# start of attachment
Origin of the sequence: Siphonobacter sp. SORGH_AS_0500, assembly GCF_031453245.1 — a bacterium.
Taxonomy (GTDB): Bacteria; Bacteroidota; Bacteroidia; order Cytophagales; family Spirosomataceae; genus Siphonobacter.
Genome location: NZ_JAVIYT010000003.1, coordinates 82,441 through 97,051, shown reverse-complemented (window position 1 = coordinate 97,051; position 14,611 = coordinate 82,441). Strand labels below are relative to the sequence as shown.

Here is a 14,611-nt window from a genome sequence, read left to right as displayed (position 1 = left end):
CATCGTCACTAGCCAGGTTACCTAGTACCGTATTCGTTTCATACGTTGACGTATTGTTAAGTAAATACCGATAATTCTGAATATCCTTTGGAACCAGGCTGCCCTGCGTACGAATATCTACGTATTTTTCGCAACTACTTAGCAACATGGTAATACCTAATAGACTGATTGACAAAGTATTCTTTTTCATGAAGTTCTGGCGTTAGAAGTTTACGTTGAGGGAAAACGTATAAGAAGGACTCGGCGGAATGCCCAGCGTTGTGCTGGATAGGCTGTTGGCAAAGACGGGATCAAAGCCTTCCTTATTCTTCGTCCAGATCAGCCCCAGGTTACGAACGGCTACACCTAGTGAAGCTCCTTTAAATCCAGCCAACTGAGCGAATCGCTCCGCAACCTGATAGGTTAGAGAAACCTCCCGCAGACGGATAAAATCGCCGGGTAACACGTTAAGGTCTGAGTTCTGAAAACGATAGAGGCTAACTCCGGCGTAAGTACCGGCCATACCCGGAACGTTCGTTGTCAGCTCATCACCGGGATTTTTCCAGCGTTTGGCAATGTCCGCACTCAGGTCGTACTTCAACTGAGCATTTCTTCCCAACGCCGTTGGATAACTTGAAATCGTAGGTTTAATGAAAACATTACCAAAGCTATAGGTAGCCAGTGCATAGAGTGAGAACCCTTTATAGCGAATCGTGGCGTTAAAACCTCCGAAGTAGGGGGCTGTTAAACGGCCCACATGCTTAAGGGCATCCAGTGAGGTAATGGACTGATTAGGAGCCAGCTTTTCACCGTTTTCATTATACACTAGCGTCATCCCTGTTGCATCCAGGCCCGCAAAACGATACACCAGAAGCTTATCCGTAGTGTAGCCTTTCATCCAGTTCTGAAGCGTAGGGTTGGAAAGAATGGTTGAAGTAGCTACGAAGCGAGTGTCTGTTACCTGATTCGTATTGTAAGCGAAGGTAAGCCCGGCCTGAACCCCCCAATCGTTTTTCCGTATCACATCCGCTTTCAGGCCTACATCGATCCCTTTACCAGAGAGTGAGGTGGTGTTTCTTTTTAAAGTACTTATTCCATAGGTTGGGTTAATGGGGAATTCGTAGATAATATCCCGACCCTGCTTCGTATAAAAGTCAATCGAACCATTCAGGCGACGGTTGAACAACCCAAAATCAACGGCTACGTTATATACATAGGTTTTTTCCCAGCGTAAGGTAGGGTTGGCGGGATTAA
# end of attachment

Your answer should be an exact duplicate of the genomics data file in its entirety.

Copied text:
Origin of the sequence: Siphonobacter sp. SORGH_AS_0500, assembly GCF_031453245.1 — a bacterium.
Taxonomy (GTDB): Bacteria; Bacteroidota; Bacteroidia; order Cytophagales; family Spirosomataceae; genus Siphonobacter.
Genome location: NZ_JAVIYT010000003.1, coordinates 82,441 through 97,051, shown reverse-complemented (window position 1 = coordinate 97,051; position 14,611 = coordinate 82,441). Strand labels below are relative to the sequence as shown.

Here is a 14,611-nt window from a genome sequence, read left to right as displayed (position 1 = left end):
CATCGTCACTAGCCAGGTTACCTAGTACCGTATTCGTTTCATACGTTGACGTATTGTTAAGTAAATACCGATAATTCTGAATATCCTTTGGAACCAGGCTGCCCTGCGTACGAATATCTACGTATTTTTCGCAACTACTTAGCAACATGGTAATACCTAATAGACTGATTGACAAAGTATTCTTTTTCATGAAGTTCTGGCGTTAGAAGTTTACGTTGAGGGAAAACGTATAAGAAGGACTCGGCGGAATGCCCAGCGTTGTGCTGGATAGGCTGTTGGCAAAGACGGGATCAAAGCCTTCCTTATTCTTCGTCCAGATCAGCCCCAGGTTACGAACGGCTACACCTAGTGAAGCTCCTTTAAATCCAGCCAACTGAGCGAATCGCTCCGCAACCTGATAGGTTAGAGAAACCTCCCGCAGACGGATAAAATCGCCGGGTAACACGTTAAGGTCTGAGTTCTGAAAACGATAGAGGCTAACTCCGGCGTAAGTACCGGCCATACCCGGAACGTTCGTTGTCAGCTCATCACCGGGATTTTTCCAGCGTTTGGCAATGTCCGCACTCAGGTCGTACTTCAACTGAGCATTTCTTCCCAACGCCGTTGGATAACTTGAAATCGTAGGTTTAATGAAAACATTACCAAAGCTATAGGTAGCCAGTGCATAGAGTGAGAACCCTTTATAGCGAATCGTGGCGTTAAAACCTCCGAAGTAGGGGGCTGTTAAACGGCCCACATGCTTAAGGGCATCCAGTGAGGTAATGGACTGATTAGGAGCCAGCTTTTCACCGTTTTCATTATACACTAGCGTCATCCCTGTTGCATCCAGGCCCGCAAAACGATACACCAGAAGCTTATCCGTAGTGTAGCCTTTCATCCAGTTCTGAAGCGTAGGGTTGGAAAGAATGGTTGAAGTAGCTACGAAGCGAGTGTCTGTTACCTGATTCGTATTGTAAGCGAAGGTAAGCCCGGCCTGAACCCCCCAATCGTTTTTCCGTATCACATCCGCTTTCAGGCCTACATCGATCCCTTTACCAGAGAGTGAGGTGGTGTTTCTTTTTAAAGTACTTATTCCATAGGTTGGGTTAATGGGGAATTCGTAGATAATATCCCGACCCTGCTTCGTATAAAAGTCAATCGAACCATTCAGGCGACGGTTGAACAACCCAAAATCAACGGCTACGTTATATACATAGGTTTTTTCCCAGCGTAAGGTAGGGTTGGCGGGATTAA